Eager homebuyers are being offered a range of incentives by developers, with everything from free furnishing packages to travelcards becoming increasingly common.
But should you be drawn in by the freebies, or are they just masking high asking prices on expensive new-build homes?
Here, we take a look at the various incentives currently available on new developments, and assess whether they're really worth your while.
Stratford in East London is best known for the 2012 Olympics, but it's also home to one of the biggest regeneration projects in the UK, with around 3,000 new homes set to be built between now and 2030.
At its Legacy Wharf development near the Olympic Park, Bellway is luring buyers with the promise of price cuts of up to £40,000 and a free annual London travelcard, worth £1,658.
Even with the discount, however, you'll need deep pockets to buy at Legacy Wharf - where a three-bedroom apartment costs £549,995.
If you have a smaller budget, equivalent properties in the same area are currently available on Rightmove with asking prices from £400,000 - though they're resales, not brand new.
The popular commuter town of Leighton Buzzard in Bedfordshire is ideally situated for people working in London, with more than 60 trains a day running to Euston.
Just outside the town, you can buy a property at Catalyst's Rutherford Fields development. Some plots here come with a range of incentives, including paid-for stamp duty and legal fees, as well as a soft furnishings package consisting of curtains and blinds.
Prices are relatively reasonable, too.Three-bedroom properties at Rutherford Fields are priced from £340,000, compared with £250,000 to £385,000 for equivalent resale homes nearby.
CALA Homes offers an array of incentives at its developments, including Shopwyke Lakes in Chichester, West Sussex.
If you choose to purchase the five-bedroom 'Wittering' property (priced at £675,000), you can benefit from £20,000 off (already included in the stated price), free carpets throughout and a turfed rear garden.
If you're thinking that £675,000 sounds a bit expensive, you might be correct. Five-bedroom properties for re-sale within a mile of the development are listed on Rightmove with asking prices between £425,000 to £650,000.
Barratt Homes, the UK's largest housebuilder, proudly advertises its freebies across its online listings.
The incentives offered by Barratt vary significantly from one development to another, though stamp duty cuts and part exchange deals are common.
On selected plots at its Wigston Meadows development in Leicestershire, Barratt offers an upgraded kitchen with integrated appliances (worth £3,800), flooring (£4,200) and £2,000 towards your moving costs.
On the 'Alderney' house type, that equates to £10,000 worth of incentives on a four-bedroom home priced at £369,995.
This price, however, is right at the top end of the local market, where four-bedroom resale properties are available with asking prices of £285,000 to £370,000.
The downside, however, is that the cumulative cost of the mortgage on the share you've bought, the rent on the share you don't own, and the annual service charge can become very expensive.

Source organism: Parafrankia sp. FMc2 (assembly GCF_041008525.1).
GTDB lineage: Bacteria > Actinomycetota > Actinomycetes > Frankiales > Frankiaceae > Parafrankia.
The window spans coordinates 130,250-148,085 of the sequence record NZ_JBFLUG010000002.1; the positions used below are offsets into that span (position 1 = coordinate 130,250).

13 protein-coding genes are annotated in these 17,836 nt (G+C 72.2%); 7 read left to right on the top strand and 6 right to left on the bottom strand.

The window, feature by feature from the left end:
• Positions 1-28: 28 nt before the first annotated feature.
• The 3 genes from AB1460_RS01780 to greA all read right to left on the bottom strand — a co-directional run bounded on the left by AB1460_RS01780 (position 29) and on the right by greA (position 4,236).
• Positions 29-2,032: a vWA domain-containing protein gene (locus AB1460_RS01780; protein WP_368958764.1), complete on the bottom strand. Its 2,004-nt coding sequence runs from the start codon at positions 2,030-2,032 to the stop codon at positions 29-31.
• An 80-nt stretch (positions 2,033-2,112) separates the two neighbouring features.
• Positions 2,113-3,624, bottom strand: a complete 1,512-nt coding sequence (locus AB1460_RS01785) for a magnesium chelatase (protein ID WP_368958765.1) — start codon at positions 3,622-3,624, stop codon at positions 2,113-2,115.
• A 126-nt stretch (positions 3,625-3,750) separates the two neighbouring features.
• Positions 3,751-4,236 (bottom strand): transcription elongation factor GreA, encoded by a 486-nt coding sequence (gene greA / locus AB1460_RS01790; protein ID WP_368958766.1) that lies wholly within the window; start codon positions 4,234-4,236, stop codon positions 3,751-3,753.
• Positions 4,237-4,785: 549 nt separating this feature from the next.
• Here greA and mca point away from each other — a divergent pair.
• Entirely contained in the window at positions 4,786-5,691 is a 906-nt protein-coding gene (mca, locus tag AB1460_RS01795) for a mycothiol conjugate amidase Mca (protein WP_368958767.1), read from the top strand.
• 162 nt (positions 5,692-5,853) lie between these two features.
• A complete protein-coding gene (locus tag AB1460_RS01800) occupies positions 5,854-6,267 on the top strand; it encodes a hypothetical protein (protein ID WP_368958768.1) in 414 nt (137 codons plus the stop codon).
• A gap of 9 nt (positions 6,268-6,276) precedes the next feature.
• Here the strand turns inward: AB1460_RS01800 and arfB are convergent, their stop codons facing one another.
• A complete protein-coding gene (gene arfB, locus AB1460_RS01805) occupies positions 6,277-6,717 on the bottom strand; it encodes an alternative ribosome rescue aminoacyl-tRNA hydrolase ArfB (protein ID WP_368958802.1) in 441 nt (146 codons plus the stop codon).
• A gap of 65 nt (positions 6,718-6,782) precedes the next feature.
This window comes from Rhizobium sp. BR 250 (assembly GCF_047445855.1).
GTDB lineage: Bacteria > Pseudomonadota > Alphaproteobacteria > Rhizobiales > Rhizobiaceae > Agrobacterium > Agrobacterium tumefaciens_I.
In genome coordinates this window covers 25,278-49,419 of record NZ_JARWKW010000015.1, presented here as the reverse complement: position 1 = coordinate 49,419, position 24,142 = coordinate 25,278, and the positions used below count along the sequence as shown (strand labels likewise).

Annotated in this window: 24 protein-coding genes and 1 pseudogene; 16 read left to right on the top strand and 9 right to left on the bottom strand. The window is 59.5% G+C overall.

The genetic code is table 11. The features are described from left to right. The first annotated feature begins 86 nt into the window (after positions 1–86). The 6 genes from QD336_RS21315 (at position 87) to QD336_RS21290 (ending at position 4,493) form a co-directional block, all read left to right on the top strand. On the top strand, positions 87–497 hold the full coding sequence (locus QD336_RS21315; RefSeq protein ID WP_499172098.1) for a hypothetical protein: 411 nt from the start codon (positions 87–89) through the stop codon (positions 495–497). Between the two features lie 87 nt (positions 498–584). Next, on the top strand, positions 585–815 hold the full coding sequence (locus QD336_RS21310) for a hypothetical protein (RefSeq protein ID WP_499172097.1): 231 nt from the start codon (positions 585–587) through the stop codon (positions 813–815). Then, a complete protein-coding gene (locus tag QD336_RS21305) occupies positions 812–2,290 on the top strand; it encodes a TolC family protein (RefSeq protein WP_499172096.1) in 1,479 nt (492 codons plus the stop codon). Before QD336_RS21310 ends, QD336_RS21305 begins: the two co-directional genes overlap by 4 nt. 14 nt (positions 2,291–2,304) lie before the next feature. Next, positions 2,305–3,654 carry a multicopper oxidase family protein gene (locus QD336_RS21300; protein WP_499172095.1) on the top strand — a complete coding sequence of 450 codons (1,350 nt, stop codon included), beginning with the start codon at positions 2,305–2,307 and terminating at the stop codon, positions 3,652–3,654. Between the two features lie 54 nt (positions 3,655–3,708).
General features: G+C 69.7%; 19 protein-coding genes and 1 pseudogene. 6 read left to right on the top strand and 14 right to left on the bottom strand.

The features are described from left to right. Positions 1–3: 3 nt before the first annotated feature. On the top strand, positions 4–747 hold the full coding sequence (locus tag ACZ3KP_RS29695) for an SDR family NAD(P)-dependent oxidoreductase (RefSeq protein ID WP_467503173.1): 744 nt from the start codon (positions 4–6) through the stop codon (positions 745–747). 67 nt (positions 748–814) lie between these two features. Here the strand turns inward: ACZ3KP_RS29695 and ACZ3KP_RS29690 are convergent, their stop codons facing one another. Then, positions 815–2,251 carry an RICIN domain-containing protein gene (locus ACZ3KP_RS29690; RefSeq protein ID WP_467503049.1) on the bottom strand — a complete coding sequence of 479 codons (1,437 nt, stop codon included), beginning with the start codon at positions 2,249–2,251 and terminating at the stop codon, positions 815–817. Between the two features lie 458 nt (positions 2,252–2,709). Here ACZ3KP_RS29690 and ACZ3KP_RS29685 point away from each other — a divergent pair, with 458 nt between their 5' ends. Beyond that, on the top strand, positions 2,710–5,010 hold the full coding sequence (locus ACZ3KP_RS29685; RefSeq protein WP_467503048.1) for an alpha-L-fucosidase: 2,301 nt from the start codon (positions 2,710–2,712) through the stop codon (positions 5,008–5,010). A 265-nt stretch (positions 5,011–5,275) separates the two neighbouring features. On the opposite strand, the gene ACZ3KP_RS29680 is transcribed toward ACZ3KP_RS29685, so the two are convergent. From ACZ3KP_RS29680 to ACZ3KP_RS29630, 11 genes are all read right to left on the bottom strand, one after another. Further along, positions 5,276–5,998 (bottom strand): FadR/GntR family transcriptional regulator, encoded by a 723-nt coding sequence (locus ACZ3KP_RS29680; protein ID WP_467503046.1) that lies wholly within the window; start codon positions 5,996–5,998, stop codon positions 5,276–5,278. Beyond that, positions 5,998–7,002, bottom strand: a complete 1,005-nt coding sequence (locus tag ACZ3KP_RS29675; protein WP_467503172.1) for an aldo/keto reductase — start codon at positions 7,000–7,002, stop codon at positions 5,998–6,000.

This has led developers to offer incentives on shared ownership plots.
The housing association Notting Hill Genesis will pay the rent on its share of the property for the first three months when you buy a home at its Aspire N13 development in Enfield. The minimum share you can buy is 25% for £98,125.
Upgraded furnishings and annual travelcards are 'nice to have' freebies, but bear in mind that such incentives are being promoted as a way of luring you in to buying a property, and may sometimes be over-valued.
There are only a couple of instances where incentives should factor into your thinking.
If you're buying your first home, you don't need to pay stamp duty on the first £300,000 - so the incentive wouldn't be necessary on many properties.
On a more expensive property, however, you could make a big saving, meaning a stamp duty incentive might be worth considering. On a £500,000 home in England, the stamp duty bill would be £10,000 for a first-time buyer, or a whopping £15,000 for an existing homeowner.
The most important thing to note here is that there's no guarantee you'll get the same price you'd achieve on the open market for your property, regardless of whether the developer says it's had several valuations undertaken by local estate agents.
Part exchange can be useful in a slow market where you're struggling to sell but, as with trading in a car or phone, you'll pay a price for the convenience - so you'll need to do your own research and be prepared to negotiate.
You might have noticed that some of the new-build developments discussed earlier are priced at the very top end of their local market.
It's true that new-build homes come at a price premium. Developers argue the extra cost is justified by owning a brand-new property, as well as the quality of build, furnishings and energy efficiency.
Critics, however, say that builders are plumping up prices, and that homes are full of snagging issues - minor defects or omissions during the construction.
If you're considering a new-build home, it's vital that you're aware that this industry isn't tightly regulated, so you should question everything you see. Before you move in, it's worth paying for a to catch any issues with the build. Always do your research, ignore the marketing spiel, and don't feel pressured to jump in.
When buying a home, it can be helpful to take advice from a whole-of-market mortgage broker, who can find the right deal for you based on your circumstances.